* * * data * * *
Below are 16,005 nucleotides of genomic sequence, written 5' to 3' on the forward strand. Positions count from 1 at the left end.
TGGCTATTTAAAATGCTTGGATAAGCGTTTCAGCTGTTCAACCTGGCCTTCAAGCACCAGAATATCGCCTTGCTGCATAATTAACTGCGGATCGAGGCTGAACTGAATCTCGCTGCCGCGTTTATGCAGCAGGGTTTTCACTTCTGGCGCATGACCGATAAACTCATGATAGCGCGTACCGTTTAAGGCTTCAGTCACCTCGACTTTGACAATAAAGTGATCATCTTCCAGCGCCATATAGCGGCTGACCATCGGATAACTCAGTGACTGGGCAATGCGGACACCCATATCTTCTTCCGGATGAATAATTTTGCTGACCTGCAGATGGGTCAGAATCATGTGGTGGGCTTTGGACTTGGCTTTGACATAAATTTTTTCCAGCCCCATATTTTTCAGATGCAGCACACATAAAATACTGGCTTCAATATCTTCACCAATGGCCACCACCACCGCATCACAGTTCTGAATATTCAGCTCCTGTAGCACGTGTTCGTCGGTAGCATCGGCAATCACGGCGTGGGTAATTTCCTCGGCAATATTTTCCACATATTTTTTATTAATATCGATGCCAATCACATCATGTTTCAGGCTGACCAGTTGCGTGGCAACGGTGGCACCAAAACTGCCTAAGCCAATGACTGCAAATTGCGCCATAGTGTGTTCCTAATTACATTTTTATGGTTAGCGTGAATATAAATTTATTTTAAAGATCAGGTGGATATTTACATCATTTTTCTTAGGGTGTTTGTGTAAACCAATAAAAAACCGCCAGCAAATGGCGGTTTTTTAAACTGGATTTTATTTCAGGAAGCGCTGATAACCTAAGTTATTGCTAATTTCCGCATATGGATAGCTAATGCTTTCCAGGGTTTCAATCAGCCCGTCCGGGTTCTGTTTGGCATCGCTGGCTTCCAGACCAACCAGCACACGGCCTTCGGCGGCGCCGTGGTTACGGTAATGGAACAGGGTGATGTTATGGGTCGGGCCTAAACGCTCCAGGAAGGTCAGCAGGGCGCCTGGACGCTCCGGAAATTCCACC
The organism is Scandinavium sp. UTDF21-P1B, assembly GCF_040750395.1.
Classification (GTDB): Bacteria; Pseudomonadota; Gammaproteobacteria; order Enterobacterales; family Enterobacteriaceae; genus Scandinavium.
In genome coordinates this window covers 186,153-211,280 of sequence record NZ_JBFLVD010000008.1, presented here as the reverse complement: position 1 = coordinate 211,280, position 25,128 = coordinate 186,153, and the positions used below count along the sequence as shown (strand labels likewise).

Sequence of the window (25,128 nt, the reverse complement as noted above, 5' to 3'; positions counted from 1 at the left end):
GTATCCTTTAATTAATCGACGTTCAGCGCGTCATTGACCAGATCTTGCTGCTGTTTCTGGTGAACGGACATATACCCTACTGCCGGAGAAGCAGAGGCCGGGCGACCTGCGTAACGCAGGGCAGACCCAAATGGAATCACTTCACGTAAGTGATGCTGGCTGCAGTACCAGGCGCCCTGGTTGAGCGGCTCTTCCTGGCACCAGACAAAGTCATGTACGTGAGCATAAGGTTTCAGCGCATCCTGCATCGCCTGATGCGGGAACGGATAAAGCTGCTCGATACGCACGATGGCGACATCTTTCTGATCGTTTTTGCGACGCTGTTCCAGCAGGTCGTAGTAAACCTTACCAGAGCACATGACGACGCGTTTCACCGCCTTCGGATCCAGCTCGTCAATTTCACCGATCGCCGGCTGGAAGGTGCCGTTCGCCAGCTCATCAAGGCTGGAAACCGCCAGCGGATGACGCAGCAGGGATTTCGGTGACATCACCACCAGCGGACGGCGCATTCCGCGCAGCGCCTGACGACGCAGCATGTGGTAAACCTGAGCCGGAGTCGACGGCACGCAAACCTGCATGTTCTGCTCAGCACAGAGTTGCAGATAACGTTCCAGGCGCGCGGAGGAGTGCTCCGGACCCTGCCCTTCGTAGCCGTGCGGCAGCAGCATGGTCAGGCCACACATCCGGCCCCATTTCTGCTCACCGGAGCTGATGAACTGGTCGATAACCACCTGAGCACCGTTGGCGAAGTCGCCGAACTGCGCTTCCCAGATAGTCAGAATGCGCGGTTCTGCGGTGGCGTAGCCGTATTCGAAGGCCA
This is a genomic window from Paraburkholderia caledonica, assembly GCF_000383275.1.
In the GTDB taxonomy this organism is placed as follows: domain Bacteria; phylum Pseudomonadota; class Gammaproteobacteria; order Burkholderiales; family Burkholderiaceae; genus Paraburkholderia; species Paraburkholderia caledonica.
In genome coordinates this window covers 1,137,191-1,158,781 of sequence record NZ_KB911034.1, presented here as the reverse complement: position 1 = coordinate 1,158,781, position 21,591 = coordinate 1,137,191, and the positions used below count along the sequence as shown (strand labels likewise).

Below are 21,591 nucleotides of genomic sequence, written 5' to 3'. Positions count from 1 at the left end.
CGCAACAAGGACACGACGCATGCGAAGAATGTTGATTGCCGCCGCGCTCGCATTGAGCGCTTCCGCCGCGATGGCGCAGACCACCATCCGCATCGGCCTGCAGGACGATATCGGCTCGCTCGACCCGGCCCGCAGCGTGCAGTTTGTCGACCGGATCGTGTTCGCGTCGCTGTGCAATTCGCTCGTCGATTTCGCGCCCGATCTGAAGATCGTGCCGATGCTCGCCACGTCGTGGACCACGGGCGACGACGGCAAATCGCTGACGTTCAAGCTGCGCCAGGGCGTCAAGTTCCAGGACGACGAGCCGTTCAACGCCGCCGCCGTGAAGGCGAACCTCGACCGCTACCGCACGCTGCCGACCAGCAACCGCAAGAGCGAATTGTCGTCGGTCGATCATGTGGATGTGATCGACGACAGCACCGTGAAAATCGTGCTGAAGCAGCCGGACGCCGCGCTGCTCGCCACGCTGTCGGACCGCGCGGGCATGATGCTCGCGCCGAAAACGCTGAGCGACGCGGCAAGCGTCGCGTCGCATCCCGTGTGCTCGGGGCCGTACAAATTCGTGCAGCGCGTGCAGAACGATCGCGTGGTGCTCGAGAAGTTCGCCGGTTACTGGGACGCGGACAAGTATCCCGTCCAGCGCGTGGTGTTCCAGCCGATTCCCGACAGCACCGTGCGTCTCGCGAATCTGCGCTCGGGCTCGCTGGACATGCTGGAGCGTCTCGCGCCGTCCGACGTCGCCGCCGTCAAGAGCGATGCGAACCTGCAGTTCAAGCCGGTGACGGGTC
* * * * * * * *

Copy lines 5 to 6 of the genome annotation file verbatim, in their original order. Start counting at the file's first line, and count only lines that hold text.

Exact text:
In genome coordinates this window covers 186,153-211,280 of sequence record NZ_JBFLVD010000008.1, presented here as the reverse complement: position 1 = coordinate 211,280, position 25,128 = coordinate 186,153, and the positions used below count along the sequence as shown (strand labels likewise).

Sequence of the window (25,128 nt, the reverse complement as noted above, 5' to 3'; positions counted from 1 at the left end):